I like Beth for her bravery and intelligence. In the past, many women have had to hide their brains, but not today”
Vera Menchik was born in the winter of 1906 in Moscow in a prosperous family who owned a mill. During the Russian Revolution (1917-23), her family found itself in the middle of civil war as her family’s mill was confiscated. The family had to share their house with other people, and eventually, lost its ownership. Vera was forced to switch schools. In her words,
During the winter of 1919-20 the school I attended was for some time without water, heating or electric light, yet the classes went on and the students, clad in their fur-lined coats and hats, read by the light of a few flickering candles or an oil lamp, and then perhaps had an hour’s walk home through the snow, for all traffic stopped after working hours.”
For her inner comfort, she turned to chess, a game that was taught to her by her father when she was nine years old. As if the Russian revolution wasn’t enough, she was left devastated after her parents divorced, leaving Vera and her sister, Olga, moving to England with their mother, a native of the state. In England, she joined a local chess club and took private lessons, as she challenged the best men players of that time. In her letter to Chess Magazine, she wrote,
I have often been asked, what made me think seriously about chess? It would appear that the atmosphere of silence and heavy smoking is not appropriate for a young lady. That’s true! In other life circumstances, it would not occur to me to spend time in such a way, but chess is a quiet game and therefore the best hobby for a person who cannot speak the language properly.”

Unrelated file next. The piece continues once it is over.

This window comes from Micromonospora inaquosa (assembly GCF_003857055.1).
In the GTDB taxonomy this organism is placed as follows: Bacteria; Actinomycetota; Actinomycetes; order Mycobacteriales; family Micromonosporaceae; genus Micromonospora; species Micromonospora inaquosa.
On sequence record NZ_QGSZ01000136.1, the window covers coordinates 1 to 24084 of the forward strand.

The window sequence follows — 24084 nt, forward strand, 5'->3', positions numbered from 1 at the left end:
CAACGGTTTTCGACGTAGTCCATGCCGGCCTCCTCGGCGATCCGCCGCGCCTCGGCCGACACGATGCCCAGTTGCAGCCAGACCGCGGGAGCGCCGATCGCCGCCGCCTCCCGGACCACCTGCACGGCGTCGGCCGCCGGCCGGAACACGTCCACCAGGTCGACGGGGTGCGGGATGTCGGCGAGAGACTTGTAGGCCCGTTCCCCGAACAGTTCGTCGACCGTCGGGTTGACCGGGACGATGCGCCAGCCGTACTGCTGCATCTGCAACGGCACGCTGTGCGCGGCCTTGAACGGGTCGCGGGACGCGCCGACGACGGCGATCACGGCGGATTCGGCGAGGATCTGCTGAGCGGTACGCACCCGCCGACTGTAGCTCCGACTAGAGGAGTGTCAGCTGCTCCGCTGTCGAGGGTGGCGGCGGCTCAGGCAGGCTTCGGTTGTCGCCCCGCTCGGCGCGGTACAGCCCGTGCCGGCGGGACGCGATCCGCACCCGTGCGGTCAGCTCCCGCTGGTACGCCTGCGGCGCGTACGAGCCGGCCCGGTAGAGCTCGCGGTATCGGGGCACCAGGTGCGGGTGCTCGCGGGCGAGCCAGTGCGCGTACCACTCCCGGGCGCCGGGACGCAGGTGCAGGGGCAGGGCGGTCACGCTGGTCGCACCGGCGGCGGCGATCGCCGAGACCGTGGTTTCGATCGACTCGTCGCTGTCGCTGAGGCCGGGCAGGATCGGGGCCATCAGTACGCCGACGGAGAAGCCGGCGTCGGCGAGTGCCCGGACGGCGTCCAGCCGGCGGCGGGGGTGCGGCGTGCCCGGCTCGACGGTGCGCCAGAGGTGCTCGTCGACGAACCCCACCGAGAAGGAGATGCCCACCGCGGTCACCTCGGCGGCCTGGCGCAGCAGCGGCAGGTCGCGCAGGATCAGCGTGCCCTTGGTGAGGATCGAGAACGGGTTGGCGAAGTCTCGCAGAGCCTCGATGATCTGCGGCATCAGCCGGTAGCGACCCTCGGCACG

She excelled from being the first in local and regional matches to national and international. She won the first Women’s World Chess Championship, which was held in 1927. After she kept on winning against women, she set her goals for men’s tournaments, winning against them. In 1929, at 23, she created an international stir when she tied Akiba Rubenstein, a Polish grandmaster. Later that year, she played in what Chess Magazine called “the strongest chess tournament since the end of World War I.” At the event, the top Austrian player Albert Becker suggested forming a club named after Vera; ones who lose would become a member while the ones who draw would become candidates for membership. Albert was the first one to join the club as the event recorded extensive media coverage around the world.
Her husband died in 1943, and a year later, at the height of the Second World War, while playing in a chess tournament, her life was claimed by the war.
In the acknowledgment of The Queen’s Gambit, the author of the book Walter Tevis wrote that he was inspired by the grandmasters Robert Fischer, Boris Spassky, and Anatoly Karpov, all of whom were active during the chess scene in the ’60s. Bobby Fischer is one of the chess prodigy’s whose story goes hand-in-hand with Beth’s character in the novel. Bobby Fischer was born in 1943 in Chicago, Illinois. The chess expert Dylan Loeb McClain pointed out the similarities between Beth and Bobby in an article in The New York Times. According to him,
Beth and Fischer have similar, aggressive playing styles and when playing white and facing the Sicilian Defense, they both play the same system: the Fischer-Sozin Attack.”
At a young age, both of them won the U.S. championship title.
As teens, they started supporting themselves, learned Russian to compete against Soviet chess players, spent excessively on fancy clothes, and made their living out of playing chess (a very rare feat). Interestingly, the book Modern Chess Openings that Beth received from Shaibel when she began playing chess was co-authored by Jack Collins, who was Fischer’s early mentor.